Piecewise smooth vector field along a one-parameter family of curves

Let $$(M,g)$$ be a Riemannian manifold. According to Lee's book on Riemannian manifolds, a one-parameter family of curves is defined as a continuous map $$\Gamma:J\times I\to M$$, where $$I,J$$ are intervals on the real line. This map got its name since we can thus obtain two collection of curves in $$M$$: the main curves $$\Gamma_s(t)=\Gamma(s,t)$$ defined by holding $$s$$ constant, and the transverse curves $$\Gamma^{(t)}(s)=\Gamma(s,t)$$ defined by holding $$t$$ constant.

Now we can introduce the notion of a vector field along such family of curves. A vector field along $$\Gamma$$ is a continuous map $$V:J\times I\to TM$$ such that each $$(s,t)\in J\times I$$ is assigned a vector $$V(s,t)\in T_{\Gamma(s,t)}M$$. One example of such is the velocity vector field of a transverse curve, denoted by $$(\partial_s\Gamma)(s_0,t_0)={\Gamma^{(t_0)}}'(s_0).$$

I'm sorry that still another definition needs to be introduced. $$\Gamma$$ is said to be admissible if:

(i) The domain of $$\Gamma$$ is of the form $$J\times[a,b]$$ for some open interval $$J$$.

(ii) There is a partition $$(a_0,\ldots,a_k)$$ of $$[a,b]$$ such that $$\Gamma$$ is smooth on each rectangle $$J\times[a_{i-1},a_i]$$. Partitions like this are called admissible.

(iii) Every main curve is a piecewise regular curve segment. A curve is said to be regular if it has non-vanishing velocity.

Given an admissible family $$\Gamma$$, we describe a continuous vector field along $$\Gamma$$ as piecewise smooth if the restriction of the vector field to each $$J\times[a_{i-1},a_i]$$ for some admissible partition $$(a_0,\ldots,a_k)$$. Lee claims that $$\partial_s\Gamma$$ is one such vector field, and his argument about continuity of $$\partial_s\Gamma$$ on the whole $$J\times[a,b]$$ is confusing me:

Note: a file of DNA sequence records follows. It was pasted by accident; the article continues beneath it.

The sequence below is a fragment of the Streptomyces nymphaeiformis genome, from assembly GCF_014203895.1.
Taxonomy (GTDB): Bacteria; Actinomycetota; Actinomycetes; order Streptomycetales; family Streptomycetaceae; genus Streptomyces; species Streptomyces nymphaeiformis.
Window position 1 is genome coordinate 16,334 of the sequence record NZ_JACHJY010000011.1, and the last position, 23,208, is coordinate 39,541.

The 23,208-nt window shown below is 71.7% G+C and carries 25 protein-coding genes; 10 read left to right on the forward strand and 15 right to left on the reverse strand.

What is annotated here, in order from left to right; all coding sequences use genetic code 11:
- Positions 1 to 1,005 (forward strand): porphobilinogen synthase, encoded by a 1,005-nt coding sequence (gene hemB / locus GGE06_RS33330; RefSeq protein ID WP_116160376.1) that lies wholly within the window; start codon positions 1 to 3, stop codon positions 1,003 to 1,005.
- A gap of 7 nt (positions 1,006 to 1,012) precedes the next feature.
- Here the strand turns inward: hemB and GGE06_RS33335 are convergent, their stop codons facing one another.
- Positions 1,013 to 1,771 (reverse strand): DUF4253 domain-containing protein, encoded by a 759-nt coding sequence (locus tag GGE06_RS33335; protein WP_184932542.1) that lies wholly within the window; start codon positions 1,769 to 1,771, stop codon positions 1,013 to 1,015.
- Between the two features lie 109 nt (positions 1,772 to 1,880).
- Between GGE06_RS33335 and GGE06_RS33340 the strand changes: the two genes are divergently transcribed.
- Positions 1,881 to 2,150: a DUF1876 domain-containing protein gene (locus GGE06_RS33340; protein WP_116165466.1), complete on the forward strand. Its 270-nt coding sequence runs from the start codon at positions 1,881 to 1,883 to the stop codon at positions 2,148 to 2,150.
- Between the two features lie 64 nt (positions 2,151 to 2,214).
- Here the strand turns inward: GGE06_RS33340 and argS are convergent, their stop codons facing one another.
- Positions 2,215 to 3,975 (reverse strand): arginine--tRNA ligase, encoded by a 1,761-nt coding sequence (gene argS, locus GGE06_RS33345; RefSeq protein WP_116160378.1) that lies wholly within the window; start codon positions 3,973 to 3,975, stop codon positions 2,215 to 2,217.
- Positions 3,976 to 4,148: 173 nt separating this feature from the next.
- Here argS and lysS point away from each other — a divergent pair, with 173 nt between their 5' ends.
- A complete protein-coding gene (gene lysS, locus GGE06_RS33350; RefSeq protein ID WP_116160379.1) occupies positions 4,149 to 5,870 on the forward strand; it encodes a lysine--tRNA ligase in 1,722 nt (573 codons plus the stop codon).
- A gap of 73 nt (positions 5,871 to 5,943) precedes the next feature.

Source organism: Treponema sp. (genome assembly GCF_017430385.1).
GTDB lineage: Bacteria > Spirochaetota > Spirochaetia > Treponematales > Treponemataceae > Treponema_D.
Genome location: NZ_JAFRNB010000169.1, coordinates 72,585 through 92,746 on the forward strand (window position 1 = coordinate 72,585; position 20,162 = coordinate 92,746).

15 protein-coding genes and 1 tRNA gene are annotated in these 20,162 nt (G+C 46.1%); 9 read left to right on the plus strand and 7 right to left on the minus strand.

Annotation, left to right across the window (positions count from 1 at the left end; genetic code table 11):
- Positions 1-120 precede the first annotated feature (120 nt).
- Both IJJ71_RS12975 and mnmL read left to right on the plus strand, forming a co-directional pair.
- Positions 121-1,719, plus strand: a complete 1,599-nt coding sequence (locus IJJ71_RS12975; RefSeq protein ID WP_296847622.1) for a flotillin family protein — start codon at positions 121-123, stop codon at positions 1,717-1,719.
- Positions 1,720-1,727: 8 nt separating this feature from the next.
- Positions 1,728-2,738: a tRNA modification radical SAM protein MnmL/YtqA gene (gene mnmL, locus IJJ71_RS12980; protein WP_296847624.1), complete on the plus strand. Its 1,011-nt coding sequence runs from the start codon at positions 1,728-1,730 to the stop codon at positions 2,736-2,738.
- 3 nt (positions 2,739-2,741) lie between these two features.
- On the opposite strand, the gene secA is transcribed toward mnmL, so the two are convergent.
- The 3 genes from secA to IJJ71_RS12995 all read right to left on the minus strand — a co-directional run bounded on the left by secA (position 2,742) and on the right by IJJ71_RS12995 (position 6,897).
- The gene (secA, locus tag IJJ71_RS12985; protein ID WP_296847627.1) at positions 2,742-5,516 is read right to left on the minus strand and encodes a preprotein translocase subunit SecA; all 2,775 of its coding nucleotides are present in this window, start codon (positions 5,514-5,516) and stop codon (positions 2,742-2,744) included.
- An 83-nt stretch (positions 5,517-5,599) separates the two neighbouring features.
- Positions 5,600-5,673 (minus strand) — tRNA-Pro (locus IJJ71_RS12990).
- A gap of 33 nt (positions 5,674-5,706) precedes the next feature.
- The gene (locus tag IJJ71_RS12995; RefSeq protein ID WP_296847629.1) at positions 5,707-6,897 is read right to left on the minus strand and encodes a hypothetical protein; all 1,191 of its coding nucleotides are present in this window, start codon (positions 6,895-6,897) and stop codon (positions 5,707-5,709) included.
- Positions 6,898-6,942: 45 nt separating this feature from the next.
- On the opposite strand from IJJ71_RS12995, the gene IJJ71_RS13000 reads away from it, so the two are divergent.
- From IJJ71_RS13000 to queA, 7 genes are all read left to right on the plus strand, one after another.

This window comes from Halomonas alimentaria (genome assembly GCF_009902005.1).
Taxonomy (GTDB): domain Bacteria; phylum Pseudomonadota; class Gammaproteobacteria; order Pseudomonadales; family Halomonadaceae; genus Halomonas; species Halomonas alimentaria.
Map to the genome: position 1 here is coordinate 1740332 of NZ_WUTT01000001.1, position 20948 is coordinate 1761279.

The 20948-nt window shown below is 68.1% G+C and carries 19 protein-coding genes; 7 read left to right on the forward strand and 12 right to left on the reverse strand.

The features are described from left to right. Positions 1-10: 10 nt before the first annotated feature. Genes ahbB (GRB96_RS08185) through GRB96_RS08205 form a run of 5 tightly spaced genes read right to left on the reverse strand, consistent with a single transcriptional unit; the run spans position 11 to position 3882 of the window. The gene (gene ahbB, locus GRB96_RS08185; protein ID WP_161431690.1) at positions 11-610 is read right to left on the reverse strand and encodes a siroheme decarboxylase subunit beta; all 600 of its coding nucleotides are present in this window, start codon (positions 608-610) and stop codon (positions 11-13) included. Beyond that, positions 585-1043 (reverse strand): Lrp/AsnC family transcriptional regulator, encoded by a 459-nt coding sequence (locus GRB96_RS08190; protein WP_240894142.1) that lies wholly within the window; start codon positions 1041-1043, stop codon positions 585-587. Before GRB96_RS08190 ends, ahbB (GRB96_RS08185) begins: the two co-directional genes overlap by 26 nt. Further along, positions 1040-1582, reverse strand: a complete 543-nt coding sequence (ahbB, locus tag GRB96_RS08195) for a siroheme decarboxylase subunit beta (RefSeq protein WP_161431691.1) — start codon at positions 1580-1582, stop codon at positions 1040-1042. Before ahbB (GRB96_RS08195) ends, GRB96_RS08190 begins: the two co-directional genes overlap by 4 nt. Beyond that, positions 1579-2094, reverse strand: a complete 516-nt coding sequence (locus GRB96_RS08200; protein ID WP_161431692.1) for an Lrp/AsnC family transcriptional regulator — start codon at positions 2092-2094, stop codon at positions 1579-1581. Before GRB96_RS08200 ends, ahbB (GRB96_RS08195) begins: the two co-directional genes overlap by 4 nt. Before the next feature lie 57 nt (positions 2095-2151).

To see that is continuous on the whole domain $$J\times[a,b]$$, note on the one hand that for each $$i=1,\ldots,k-1$$, the values of $$\partial_s\Gamma$$ along the set $$J\times\{a_i\}$$ depend only on the values of $$\Gamma$$ on that set, since the derivative is taken only with respect to the $$s$$ variable; on the other hand, $$\partial_s\Gamma$$ is continuous (in fact smooth) on each sub-rectangle $$J\times[a_{i-1},a_i]$$ and $$J\times[a_{i},a_{i+1}]$$, so the right-hand and left-hand limits at $$t=a_i$$ must be equal.

Why is Lee concerned about the values of $$\partial_s\Gamma$$ along $$J\times\{a_i\}$$? Is he doing something like $$\lim_{x\to a}f(x)=f(a)?$$ Thank you so much for your patience. Thank you.

It might be helpful to consider also the other "vector fields" along $$\Gamma$$: $$\partial_t \Gamma (s_0, t_0) = \Gamma_{s_0}'(t_0).$$ Unlike $$\partial_s\Gamma$$, this "vector field" is not well-defined: at $$J \times \{ a_i\}$$, although $$\Gamma$$ is smooth in $$J \times [a_{i-1}, a_i]$$ and $$J\times [a_i, a_{i+1}]$$ respectively, it is not clear if $$\lim_{t\to a_i^-} \partial_t \Gamma, \ \ \lim_{t\to a_i^+} \partial _t \Gamma$$ are the same.
For a concrete example, consider $$\Gamma : \mathbb R \times [-1, 1] \to \mathbb R^2, \ \ \Gamma (s, t) =(t, s+ |t|).$$ This is a piecewise-smooth family of curves: indeed $$\Gamma$$ is smooth when restricted to $$\mathbb R\times [-1, 0]$$ and $$\mathbb R \times [0,1]$$ respectively. However, one cannot define $$\partial_t \Gamma$$ along $$\mathbb R\times \{0\}$$.
So, $$\Gamma$$ is not really differentiable. So one must justify why $$\partial _s\Gamma$$ is well-defined, and even continuous. And the main reason is, as described in the book, $$\partial_s \Gamma$$ along $$J \times \{ a_i\}$$ depends only on the values of $$\Gamma$$ on $$J \times \{a_i\}$$.
To see that $$\partial_s \Gamma$$ is continuous, they are using this simple fact: if $$F, G$$ are continuous functions defined on $$[a, b]$$, $$[b, c]$$ respectively on $$F(b) = G(b)$$, then $$H (x) = \begin{cases} F(x) & \text{ if } x\in [a, b], \\ G(x) & \text{ if } x\in [b, c].\end{cases}$$ is also continuous.